Documentary on Quadruple Amputee Soldier Premieres in Dallas

"Travis: A Soldier's Story" opens Thursday at The Angelika

By Andres Gutierrez
|  Monday, Aug 12, 2013  |  Updated 10:23 AM CDT
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A Dallas theater is getting ready to screen an inspiring documentary. It follows the story of an army staff sergeant who is living life as a quadruple amputee after an attack fighting the war on terror.

Andres Gutierrez, NBC 5

A Dallas theater is getting ready to screen an inspiring documentary. It follows the story of an army staff sergeant who is living life as a quadruple amputee after an attack fighting the war on terror.

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In an instant, Army Staff Sgt. Travis Mills’ life changed last year while serving his third tour of duty in Afghanistan. An improvised explosive device went off as he patrolled the streets, critically injuring him.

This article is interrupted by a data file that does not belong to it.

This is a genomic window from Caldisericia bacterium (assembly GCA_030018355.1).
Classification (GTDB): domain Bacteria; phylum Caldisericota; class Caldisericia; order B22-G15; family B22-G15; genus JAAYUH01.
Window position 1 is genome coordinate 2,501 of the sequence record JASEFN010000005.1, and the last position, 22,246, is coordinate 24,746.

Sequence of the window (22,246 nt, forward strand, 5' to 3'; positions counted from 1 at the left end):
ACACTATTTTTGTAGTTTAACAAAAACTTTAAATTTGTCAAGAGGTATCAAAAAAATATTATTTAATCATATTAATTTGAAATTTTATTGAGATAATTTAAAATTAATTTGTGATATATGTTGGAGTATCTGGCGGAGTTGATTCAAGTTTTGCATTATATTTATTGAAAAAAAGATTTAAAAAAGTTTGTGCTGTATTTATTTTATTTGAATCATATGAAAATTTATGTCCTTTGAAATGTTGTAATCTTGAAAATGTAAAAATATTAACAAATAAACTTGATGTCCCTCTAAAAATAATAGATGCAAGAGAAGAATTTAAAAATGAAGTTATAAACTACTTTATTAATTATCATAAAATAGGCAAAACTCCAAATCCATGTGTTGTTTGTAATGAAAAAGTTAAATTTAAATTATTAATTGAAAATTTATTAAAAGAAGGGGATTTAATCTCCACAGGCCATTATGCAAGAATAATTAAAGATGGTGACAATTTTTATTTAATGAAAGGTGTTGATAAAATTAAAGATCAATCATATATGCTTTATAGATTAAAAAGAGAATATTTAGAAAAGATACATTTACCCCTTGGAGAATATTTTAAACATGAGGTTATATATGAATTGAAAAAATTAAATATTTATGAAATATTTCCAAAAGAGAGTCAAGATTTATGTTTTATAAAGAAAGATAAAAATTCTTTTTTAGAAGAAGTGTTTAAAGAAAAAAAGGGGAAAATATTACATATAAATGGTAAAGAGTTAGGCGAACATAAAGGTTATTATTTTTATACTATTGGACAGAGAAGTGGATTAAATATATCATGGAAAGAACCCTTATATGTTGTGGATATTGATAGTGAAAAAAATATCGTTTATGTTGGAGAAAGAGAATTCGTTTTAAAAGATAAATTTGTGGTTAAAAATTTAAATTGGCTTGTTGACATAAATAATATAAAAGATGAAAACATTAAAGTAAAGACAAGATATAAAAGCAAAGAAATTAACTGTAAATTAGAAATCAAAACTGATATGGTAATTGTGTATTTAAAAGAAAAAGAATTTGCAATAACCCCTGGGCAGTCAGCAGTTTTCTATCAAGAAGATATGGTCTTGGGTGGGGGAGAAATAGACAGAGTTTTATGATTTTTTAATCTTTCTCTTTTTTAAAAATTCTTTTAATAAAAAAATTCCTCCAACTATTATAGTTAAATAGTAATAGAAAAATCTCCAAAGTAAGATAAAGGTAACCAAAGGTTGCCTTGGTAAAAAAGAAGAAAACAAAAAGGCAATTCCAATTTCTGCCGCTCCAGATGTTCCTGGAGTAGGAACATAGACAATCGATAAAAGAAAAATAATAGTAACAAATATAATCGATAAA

"I then landed on the ground -- last thing I did with this hand, I reached up and keyed my trucker mic [sic] and said, ‘LT. I'm pretty messed up. We're going to need help over here," Mills said.

Due to the explosion, Mills lost portions of both of his legs and arms.  

His story of survival caught the eyes of Katie Norris and Jonathon Link with Fotolanthropy, a group that document stories of people facing difficult life circumstances. In a statement about the film, the filmmakers said Mills is only the fifth quadruple amputee from the wars in Afghanistan and Iraq to survive his injuries,

“It's probably the most challenging production I’ve ever done," Link said.

Over the course of four days in the fall, Link and his team filmed "Travis: A Soldier's Story." 

"He's given all of us a gift by being so raw and open and willing to share this story and we hope it's an encouragement piece that can motivate so many people and he's a true symbol of an American soldier and what they sacrifice," Norris said.

"They always thank me. I say, ‘Hey, I was just doing my job -- had a bad day at work. I appreciate it, but don't feel sorry for me,’" Mills said.

Mills is still undergoing rehabilitation at Walter Reed Hospital in Washington D.C., but will be in attendance when the documentary premieres in Dallas Thursday at the Angelika Theater.

People can still buy tickets to the screening. Originally it was a sold out event, however, the Angelika is opening another theater to accommodate the overflow.

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